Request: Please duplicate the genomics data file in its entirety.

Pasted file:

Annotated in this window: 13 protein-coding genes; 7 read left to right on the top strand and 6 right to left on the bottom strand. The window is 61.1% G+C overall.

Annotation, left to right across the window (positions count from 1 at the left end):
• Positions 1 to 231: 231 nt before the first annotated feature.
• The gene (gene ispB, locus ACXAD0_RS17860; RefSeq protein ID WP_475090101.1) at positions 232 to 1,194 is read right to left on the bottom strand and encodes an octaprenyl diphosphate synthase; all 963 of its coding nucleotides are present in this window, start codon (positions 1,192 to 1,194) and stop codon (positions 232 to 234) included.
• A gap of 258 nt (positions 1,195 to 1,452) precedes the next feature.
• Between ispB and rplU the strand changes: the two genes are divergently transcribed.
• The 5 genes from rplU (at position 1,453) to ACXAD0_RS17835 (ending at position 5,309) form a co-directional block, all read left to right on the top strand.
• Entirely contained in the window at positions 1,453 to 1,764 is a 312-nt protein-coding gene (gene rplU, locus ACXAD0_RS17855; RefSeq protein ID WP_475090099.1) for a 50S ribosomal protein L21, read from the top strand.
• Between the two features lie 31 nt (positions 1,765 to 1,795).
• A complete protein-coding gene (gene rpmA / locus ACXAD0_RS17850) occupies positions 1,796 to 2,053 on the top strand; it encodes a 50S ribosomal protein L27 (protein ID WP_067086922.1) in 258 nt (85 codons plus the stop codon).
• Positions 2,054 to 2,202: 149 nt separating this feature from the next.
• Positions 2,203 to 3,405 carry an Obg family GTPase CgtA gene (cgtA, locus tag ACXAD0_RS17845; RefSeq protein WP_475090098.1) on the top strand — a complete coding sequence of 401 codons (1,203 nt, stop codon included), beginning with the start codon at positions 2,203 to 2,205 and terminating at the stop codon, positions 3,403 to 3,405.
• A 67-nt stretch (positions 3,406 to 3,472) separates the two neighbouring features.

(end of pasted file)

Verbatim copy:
Annotated in this window: 13 protein-coding genes; 7 read left to right on the top strand and 6 right to left on the bottom strand. The window is 61.1% G+C overall.

Annotation, left to right across the window (positions count from 1 at the left end):
• Positions 1 to 231: 231 nt before the first annotated feature.
• The gene (gene ispB, locus ACXAD0_RS17860; RefSeq protein ID WP_475090101.1) at positions 232 to 1,194 is read right to left on the bottom strand and encodes an octaprenyl diphosphate synthase; all 963 of its coding nucleotides are present in this window, start codon (positions 1,192 to 1,194) and stop codon (positions 232 to 234) included.
• A gap of 258 nt (positions 1,195 to 1,452) precedes the next feature.
• Between ispB and rplU the strand changes: the two genes are divergently transcribed.
• The 5 genes from rplU (at position 1,453) to ACXAD0_RS17835 (ending at position 5,309) form a co-directional block, all read left to right on the top strand.
• Entirely contained in the window at positions 1,453 to 1,764 is a 312-nt protein-coding gene (gene rplU, locus ACXAD0_RS17855; RefSeq protein ID WP_475090099.1) for a 50S ribosomal protein L21, read from the top strand.
• Between the two features lie 31 nt (positions 1,765 to 1,795).
• A complete protein-coding gene (gene rpmA / locus ACXAD0_RS17850) occupies positions 1,796 to 2,053 on the top strand; it encodes a 50S ribosomal protein L27 (protein ID WP_067086922.1) in 258 nt (85 codons plus the stop codon).
• Positions 2,054 to 2,202: 149 nt separating this feature from the next.
• Positions 2,203 to 3,405 carry an Obg family GTPase CgtA gene (cgtA, locus tag ACXAD0_RS17845; RefSeq protein WP_475090098.1) on the top strand — a complete coding sequence of 401 codons (1,203 nt, stop codon included), beginning with the start codon at positions 2,203 to 2,205 and terminating at the stop codon, positions 3,403 to 3,405.
• A 67-nt stretch (positions 3,406 to 3,472) separates the two neighbouring features.